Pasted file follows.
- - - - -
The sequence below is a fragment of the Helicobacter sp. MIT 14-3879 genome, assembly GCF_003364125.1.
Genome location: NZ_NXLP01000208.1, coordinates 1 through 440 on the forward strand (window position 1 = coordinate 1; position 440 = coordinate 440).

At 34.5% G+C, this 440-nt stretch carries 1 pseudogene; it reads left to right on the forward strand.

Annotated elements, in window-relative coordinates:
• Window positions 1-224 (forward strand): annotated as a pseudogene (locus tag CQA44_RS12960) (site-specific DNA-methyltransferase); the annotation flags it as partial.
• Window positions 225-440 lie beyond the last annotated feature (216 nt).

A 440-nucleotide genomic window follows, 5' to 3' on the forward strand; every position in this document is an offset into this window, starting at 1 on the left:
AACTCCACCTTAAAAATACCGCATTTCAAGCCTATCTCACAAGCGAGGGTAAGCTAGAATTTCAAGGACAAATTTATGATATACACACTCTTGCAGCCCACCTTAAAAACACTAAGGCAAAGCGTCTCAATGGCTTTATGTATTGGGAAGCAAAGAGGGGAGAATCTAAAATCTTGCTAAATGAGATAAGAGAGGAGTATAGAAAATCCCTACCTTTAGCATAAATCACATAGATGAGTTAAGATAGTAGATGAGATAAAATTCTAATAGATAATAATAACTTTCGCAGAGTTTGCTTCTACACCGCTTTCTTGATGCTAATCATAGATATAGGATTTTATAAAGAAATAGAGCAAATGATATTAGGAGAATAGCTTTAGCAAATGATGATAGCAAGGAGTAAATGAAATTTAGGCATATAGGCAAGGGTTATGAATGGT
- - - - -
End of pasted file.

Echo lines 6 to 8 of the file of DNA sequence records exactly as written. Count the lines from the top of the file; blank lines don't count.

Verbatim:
• Window positions 225-440 lie beyond the last annotated feature (216 nt).

A 440-nucleotide genomic window follows, 5' to 3' on the forward strand; every position in this document is an offset into this window, starting at 1 on the left:
AACTCCACCTTAAAAATACCGCATTTCAAGCCTATCTCACAAGCGAGGGTAAGCTAGAATTTCAAGGACAAATTTATGATATACACACTCTTGCAGCCCACCTTAAAAACACTAAGGCAAAGCGTCTCAATGGCTTTATGTATTGGGAAGCAAAGAGGGGAGAATCTAAAATCTTGCTAAATGAGATAAGAGAGGAGTATAGAAAATCCCTACCTTTAGCATAAATCACATAGATGAGTTAAGATAGTAGATGAGATAAAATTCTAATAGATAATAATAACTTTCGCAGAGTTTGCTTCTACACCGCTTTCTTGATGCTAATCATAGATATAGGATTTTATAAAGAAATAGAGCAAATGATATTAGGAGAATAGCTTTAGCAAATGATGATAGCAAGGAGTAAATGAAATTTAGGCATATAGGCAAGGGTTATGAATGGT